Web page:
Original languageEnglish
Pages (from-to)2499-2507
Number of pages9
JournalHeart Rhythm
Volume12
Issue number12
DOIs
Publication statusPublished - 01-12-2015

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Sarcoidosis
Gadolinium
Magnetic Resonance Imaging
Cicatrix
Guidelines
Health
Cardiomyopathies
ROC Curve
Area Under Curve
Cardiac Arrhythmias
Electrocardiography
Hospitalization
Multivariate Analysis
Heart Failure

All Science Journal Classification (ASJC) codes

  • Cardiology and Cardiovascular Medicine
  • Physiology (medical)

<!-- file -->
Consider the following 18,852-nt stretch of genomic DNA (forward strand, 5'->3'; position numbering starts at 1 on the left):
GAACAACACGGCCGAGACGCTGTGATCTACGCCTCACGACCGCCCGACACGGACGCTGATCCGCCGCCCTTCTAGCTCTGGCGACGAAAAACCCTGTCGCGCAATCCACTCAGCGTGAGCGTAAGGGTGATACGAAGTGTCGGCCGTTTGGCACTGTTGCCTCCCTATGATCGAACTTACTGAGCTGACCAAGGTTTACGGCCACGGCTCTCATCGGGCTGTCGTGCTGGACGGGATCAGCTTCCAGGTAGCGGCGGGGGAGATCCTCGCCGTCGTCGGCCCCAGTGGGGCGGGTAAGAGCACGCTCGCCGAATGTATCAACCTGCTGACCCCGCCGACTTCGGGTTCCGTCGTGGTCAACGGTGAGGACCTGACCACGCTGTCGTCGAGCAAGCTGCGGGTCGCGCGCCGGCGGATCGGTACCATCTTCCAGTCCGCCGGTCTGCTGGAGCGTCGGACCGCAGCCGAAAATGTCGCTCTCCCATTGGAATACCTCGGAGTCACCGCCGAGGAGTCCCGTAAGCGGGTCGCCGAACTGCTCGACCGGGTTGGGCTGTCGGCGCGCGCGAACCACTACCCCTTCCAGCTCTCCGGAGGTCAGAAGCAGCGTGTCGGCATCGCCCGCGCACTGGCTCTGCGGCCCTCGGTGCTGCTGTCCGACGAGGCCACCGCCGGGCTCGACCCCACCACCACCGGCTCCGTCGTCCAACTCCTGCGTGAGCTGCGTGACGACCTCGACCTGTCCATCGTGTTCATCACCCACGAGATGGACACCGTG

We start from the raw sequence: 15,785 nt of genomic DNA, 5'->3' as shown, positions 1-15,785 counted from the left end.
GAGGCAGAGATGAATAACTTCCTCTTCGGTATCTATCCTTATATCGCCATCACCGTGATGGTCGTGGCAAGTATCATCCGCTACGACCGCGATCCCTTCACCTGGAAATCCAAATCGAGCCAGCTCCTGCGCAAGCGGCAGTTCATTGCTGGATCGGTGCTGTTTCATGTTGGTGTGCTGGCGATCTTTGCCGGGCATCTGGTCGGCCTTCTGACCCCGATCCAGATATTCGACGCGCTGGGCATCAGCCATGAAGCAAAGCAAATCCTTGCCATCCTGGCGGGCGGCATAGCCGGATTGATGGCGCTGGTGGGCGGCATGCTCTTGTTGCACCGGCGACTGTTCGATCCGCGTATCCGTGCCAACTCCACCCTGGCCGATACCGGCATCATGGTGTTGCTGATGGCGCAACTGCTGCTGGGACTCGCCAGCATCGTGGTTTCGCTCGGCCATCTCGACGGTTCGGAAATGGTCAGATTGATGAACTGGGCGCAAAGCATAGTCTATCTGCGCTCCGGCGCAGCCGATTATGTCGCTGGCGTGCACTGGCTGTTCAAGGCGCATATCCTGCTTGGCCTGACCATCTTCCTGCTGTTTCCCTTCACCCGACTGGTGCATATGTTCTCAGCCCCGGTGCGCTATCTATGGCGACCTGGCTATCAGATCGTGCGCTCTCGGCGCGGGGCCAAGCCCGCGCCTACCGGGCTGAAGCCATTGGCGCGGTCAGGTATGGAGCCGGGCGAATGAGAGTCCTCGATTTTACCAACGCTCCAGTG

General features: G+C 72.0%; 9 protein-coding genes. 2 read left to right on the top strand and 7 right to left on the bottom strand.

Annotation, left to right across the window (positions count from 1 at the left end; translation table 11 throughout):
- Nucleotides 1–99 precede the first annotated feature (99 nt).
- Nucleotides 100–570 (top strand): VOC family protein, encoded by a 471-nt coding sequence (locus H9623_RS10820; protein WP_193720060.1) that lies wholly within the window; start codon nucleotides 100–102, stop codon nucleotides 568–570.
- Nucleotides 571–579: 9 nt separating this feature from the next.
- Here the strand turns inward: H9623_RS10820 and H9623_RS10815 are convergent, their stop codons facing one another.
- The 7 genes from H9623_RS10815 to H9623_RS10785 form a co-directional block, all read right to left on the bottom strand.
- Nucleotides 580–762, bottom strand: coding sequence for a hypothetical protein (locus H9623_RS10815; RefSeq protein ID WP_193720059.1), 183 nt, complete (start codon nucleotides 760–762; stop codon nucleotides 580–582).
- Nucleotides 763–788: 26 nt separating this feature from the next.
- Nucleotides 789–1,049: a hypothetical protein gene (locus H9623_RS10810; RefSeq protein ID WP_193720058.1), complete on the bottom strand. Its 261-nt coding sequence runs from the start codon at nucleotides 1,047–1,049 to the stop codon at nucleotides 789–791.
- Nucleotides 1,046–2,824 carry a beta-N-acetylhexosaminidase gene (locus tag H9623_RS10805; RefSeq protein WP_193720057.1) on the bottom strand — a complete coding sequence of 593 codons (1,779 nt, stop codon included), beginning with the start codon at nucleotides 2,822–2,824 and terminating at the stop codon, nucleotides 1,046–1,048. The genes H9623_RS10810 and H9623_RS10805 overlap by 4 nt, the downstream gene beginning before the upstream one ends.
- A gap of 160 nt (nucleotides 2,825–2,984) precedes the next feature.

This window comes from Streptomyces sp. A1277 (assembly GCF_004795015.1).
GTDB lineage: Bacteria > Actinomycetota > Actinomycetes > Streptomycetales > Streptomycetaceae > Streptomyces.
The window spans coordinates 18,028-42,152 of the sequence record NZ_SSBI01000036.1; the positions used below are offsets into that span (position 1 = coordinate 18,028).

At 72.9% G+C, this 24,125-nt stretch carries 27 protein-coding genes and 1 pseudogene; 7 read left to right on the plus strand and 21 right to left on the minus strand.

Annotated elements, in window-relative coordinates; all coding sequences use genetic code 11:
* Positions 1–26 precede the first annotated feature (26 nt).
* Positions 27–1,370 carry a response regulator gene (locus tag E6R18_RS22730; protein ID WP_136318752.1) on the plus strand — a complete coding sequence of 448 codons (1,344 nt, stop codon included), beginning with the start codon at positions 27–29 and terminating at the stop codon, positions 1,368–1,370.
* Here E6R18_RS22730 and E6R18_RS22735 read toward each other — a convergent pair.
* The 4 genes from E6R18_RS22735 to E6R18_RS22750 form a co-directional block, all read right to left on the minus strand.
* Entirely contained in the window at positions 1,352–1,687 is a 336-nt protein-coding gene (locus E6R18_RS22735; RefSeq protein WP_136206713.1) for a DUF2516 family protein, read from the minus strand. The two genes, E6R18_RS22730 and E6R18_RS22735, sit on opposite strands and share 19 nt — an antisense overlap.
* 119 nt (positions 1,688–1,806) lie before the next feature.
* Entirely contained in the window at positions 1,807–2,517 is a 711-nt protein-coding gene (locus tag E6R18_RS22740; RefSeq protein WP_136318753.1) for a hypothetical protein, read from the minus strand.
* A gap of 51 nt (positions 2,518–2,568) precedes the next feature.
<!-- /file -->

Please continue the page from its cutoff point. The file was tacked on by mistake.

Cite this

Sobue, Yoshihiro ; Harada, Masahide ; Koshikawa, Masayuki ; Ichikawa, Tomohide ; Yamamoto, Mayumi ; Okuda, Kentaro ; Kato, Yasuchika ; Sarai, Masayoshi ; Watanabe, Eiichi ; Ozaki, Yukio. / QRS-based assessment of myocardial damage and adverse events associated with cardiac sarcoidosis. In: Heart Rhythm. 2015 ; Vol. 12, No. 12. pp. 2499-2507.